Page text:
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Houston Church Gives $50K to TX wildfire victims—600 Miles Away

Church members gather at Memorial Church of Christ in Houston, Texas / Photo via social media

CANADIAN, Texas — Nearly 600 miles separate this small town in the Texas Panhandle from the vast metropolis of Houston in the southeast part of the Lone Star State.

The 800 members of the Memorial Church of Christ in Houston likely wouldn’t even know Canadian existed if not for their preaching minister, David Duncan.

But Duncan, 56, grew up in the rural community and often shares memories of Canadian in his sermons.

So when the ranching and oil-and-gas town of about 2,200 souls got caught in the path of the largest wildfire in Texas history last week, Memorial members recognized the name on the news.

“It was kind of funny,” Duncan said Sunday. “Like, I bet half the church asked me about it today or called me or texted me during the week: ‘Isn’t Canadian where you’re from?’”

Indeed, it is.

But Houston has become home since Duncan moved to Space City to serve as Memorial’s preacher in 2006.

Houston experienced its own disaster in 2017. The Memorial church became a relief hub after Hurricane Harvey dumped a record-breaking 52 inches of rain on the nation’s fourth-largest city.

Since then, Memorial has strived to pay forward the outpouring of support it received from Christians across the nation.

Typically, that means the church will donate $5,000 or even $10,000 to help after a major storm or fire.

But in the case of Duncan’s hometown, Memorial’s elders decided on a different amount, Canadian Church of Christ preaching minister Jake Perkins announced Sunday.

“They’re sending our church $50,000,” Perkins told his congregation.

The 220 or so people in the pews cheered the news. Some of them must rebuild after the Smokehouse Creek Fire burned over 1 million acres, destroying as many as 500 homes and other structures, according to Texas Gov. Greg Abbott. Others in the congregation lost hundreds of cattle in the blaze.

In Houston, Duncan described the money set aside for Canadian as “so humbling.”

“I would tell you more,” he told the Memorial church, “but it’s hard to do publicly because it makes me a bit emotional.”

But before praying later in the service, Memorial elder Greg Hughes cited the importance of Canadian in Duncan’s spiritual formation.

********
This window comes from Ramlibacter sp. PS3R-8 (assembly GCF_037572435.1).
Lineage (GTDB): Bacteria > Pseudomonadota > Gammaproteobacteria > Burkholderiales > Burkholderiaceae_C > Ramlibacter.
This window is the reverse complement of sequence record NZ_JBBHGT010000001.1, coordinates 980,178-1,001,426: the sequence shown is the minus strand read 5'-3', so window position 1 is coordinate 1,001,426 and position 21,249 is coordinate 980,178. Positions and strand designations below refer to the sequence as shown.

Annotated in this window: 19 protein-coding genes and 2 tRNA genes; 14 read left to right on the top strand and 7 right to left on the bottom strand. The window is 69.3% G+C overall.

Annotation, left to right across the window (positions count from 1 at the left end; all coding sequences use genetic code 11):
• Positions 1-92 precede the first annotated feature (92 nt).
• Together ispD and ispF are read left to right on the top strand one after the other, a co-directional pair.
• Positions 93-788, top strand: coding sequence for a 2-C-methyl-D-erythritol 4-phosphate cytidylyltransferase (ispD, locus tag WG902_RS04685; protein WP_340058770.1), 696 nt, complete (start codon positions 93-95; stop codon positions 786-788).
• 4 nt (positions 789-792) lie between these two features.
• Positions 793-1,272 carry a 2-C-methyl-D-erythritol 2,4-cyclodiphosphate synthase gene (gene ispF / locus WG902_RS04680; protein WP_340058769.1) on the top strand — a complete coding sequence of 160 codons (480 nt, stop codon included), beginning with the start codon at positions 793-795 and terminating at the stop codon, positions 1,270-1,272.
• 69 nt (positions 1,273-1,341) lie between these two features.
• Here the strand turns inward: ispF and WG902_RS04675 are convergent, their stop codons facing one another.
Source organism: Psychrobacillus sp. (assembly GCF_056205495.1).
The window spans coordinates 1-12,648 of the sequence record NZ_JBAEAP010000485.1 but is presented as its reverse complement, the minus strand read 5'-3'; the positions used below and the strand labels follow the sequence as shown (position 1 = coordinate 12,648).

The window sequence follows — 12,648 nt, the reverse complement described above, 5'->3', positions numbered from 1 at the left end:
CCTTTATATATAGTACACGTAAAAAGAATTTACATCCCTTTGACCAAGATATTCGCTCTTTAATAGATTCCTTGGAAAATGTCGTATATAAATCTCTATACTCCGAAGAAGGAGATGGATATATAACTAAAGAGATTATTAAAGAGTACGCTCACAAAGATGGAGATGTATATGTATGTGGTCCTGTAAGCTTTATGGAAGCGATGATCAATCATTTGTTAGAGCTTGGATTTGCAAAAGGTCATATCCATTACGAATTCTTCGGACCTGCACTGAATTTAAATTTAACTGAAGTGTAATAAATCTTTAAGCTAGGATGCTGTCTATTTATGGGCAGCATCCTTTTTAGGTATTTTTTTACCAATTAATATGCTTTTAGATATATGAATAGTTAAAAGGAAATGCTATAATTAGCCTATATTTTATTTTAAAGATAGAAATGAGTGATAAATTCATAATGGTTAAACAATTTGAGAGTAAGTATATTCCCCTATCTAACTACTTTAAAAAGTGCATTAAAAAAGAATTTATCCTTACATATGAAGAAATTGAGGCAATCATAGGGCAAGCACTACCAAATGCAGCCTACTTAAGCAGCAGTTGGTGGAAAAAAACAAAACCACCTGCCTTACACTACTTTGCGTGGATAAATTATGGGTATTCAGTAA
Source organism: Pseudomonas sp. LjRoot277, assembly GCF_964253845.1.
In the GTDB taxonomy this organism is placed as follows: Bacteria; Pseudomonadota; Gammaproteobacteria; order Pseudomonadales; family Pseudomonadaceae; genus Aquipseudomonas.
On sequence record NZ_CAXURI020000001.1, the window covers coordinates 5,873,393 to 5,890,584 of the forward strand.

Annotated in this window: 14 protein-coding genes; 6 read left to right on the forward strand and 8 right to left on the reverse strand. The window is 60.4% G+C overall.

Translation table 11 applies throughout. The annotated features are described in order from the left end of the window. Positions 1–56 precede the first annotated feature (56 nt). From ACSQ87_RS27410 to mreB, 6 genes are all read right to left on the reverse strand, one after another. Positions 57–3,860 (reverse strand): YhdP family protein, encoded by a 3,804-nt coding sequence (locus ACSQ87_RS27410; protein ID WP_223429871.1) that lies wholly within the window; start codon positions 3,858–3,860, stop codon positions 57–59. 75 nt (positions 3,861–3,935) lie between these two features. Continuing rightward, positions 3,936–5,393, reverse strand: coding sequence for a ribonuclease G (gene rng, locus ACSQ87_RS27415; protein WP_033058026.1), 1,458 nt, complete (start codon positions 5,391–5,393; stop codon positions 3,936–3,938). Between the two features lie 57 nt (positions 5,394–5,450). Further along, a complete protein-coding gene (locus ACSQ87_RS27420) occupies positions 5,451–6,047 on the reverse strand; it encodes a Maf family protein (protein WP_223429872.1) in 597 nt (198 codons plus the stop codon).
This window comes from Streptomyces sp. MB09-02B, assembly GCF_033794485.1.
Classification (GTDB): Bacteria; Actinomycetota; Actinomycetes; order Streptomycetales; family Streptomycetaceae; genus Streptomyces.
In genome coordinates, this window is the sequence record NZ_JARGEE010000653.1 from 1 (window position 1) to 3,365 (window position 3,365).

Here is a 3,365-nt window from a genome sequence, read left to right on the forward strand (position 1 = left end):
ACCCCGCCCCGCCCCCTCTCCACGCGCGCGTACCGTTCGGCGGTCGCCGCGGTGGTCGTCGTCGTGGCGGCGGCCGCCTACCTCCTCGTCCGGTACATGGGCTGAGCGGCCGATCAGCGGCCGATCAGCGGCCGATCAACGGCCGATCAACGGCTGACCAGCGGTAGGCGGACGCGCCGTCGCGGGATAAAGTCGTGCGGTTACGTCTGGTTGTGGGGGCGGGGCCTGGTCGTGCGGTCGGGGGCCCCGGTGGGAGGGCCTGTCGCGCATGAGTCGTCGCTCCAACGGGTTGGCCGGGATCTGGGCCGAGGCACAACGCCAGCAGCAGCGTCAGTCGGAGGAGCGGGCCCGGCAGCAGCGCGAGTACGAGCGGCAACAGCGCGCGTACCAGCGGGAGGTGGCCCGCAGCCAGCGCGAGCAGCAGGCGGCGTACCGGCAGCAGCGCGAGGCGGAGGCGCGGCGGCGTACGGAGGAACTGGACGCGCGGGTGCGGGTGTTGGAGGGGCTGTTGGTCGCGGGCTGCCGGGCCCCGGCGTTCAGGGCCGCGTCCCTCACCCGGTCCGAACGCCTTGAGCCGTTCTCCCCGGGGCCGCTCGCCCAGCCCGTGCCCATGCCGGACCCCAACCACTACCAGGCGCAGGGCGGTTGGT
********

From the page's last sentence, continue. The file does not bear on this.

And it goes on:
“We wouldn’t have a preacher if they had not encouraged David to pursue what he did,” Hughes said. “So we need to be aware of what’s going on in Canadian as well as the whole Panhandle.”

Duncan was 7 years old when his family moved to the Texas Panhandle in late 1974 — nearly a half-century ago — for his late father, Raymond, to serve as Canadian’s preacher.

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“I remember it was a big deal to me to move there,” Duncan told The Christian Chronicle. “They had over 100 members, and they had elders, and I had never been in a church that big or with elders before. I thought we were in the big time.”

All these years later, Duncan still has fond memories of playing baseball, basketball and football outside the church parsonage.

But on Feb. 14, 1980, his world took a tragic turn: His father died unexpectedly at age 53.

David’s late mother, Avis, asked her 12-year-old son if he wanted to stay in Canadian or move.

“I said, ‘I want to stay,’” Duncan recalled. “I mean, it was hard to imagine losing everything at that point.”

For several years, Duncan and his mom struggled to make ends meet. They did manual labor such as cleaning the co-op store, the newspaper office and the church.

Through it all, Canadian members worked hard to help them, physically and spiritually.

“People befriended us, loved us, shocked us often with a $20 bill or a $100 bill,” Duncan said in a statement read by Perkins. “Occasionally, when somebody shook my hand, it would just be in my hand.

“And there was so much more,” the Houston preacher added. “People paid for me to go on the church ski trip. They played catch with me in the front yard and made sure I wasn’t out of place at the father-son campout that they had yearly. The men in the church once built my mom a carport while she was out of town for the weekend.”

Given that history, Duncan said it “selfishly” gives him joy to influence the Memorial church to help Canadian.

Perkins, the Canadian preacher, knows Duncan from their time serving together in the early 2000s on the ministry staff of the Edmond Church of Christ in Oklahoma.

“It’s not the amount,” Perkins said of the significance of the Houston congregation’s gift. “I think it’s the heart.”

BOBBY ROSS JR. is Editor-in-Chief of The Christian Chronicle, where this story was originally published. He traveled to Canadian to report this story. 

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Bobby Ross Jr.

A former religion editor for The Oklahoman and religion writer for The Associated Press, he blogs about the intersection of faith and the media for GetReligion.